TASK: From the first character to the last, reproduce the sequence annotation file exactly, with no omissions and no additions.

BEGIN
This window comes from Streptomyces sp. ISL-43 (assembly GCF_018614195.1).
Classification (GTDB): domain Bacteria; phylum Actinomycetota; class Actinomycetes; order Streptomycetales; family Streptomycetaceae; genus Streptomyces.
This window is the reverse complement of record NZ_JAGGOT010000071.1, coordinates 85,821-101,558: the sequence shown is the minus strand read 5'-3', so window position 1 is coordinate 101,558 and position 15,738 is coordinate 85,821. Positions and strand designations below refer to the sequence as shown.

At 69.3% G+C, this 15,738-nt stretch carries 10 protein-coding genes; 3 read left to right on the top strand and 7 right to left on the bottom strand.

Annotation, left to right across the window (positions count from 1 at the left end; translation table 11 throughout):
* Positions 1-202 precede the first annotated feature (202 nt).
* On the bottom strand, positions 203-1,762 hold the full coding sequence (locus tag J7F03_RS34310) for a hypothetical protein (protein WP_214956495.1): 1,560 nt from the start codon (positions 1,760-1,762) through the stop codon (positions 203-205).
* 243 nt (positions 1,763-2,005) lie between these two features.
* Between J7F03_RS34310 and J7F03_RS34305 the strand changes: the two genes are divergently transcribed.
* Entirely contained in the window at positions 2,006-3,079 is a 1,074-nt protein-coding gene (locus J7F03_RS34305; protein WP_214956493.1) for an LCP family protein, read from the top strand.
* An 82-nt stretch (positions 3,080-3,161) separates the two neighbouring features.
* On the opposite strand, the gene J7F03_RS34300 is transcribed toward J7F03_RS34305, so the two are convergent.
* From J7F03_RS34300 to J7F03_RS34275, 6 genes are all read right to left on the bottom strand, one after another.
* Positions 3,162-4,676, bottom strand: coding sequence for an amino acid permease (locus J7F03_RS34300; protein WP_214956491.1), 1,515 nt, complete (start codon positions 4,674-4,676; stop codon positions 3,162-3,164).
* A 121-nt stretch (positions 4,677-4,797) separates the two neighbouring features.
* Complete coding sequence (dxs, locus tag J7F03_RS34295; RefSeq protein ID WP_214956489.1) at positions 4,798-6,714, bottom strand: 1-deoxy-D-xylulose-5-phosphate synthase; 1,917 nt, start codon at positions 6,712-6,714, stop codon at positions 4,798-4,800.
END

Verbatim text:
This window comes from Streptomyces sp. ISL-43 (assembly GCF_018614195.1).
Classification (GTDB): domain Bacteria; phylum Actinomycetota; class Actinomycetes; order Streptomycetales; family Streptomycetaceae; genus Streptomyces.
This window is the reverse complement of record NZ_JAGGOT010000071.1, coordinates 85,821-101,558: the sequence shown is the minus strand read 5'-3', so window position 1 is coordinate 101,558 and position 15,738 is coordinate 85,821. Positions and strand designations below refer to the sequence as shown.

At 69.3% G+C, this 15,738-nt stretch carries 10 protein-coding genes; 3 read left to right on the top strand and 7 right to left on the bottom strand.

Annotation, left to right across the window (positions count from 1 at the left end; translation table 11 throughout):
* Positions 1-202 precede the first annotated feature (202 nt).
* On the bottom strand, positions 203-1,762 hold the full coding sequence (locus tag J7F03_RS34310) for a hypothetical protein (protein WP_214956495.1): 1,560 nt from the start codon (positions 1,760-1,762) through the stop codon (positions 203-205).
* 243 nt (positions 1,763-2,005) lie between these two features.
* Between J7F03_RS34310 and J7F03_RS34305 the strand changes: the two genes are divergently transcribed.
* Entirely contained in the window at positions 2,006-3,079 is a 1,074-nt protein-coding gene (locus J7F03_RS34305; protein WP_214956493.1) for an LCP family protein, read from the top strand.
* An 82-nt stretch (positions 3,080-3,161) separates the two neighbouring features.
* On the opposite strand, the gene J7F03_RS34300 is transcribed toward J7F03_RS34305, so the two are convergent.
* From J7F03_RS34300 to J7F03_RS34275, 6 genes are all read right to left on the bottom strand, one after another.
* Positions 3,162-4,676, bottom strand: coding sequence for an amino acid permease (locus J7F03_RS34300; protein WP_214956491.1), 1,515 nt, complete (start codon positions 4,674-4,676; stop codon positions 3,162-3,164).
* A 121-nt stretch (positions 4,677-4,797) separates the two neighbouring features.
* Complete coding sequence (dxs, locus tag J7F03_RS34295; RefSeq protein ID WP_214956489.1) at positions 4,798-6,714, bottom strand: 1-deoxy-D-xylulose-5-phosphate synthase; 1,917 nt, start codon at positions 6,712-6,714, stop codon at positions 4,798-4,800.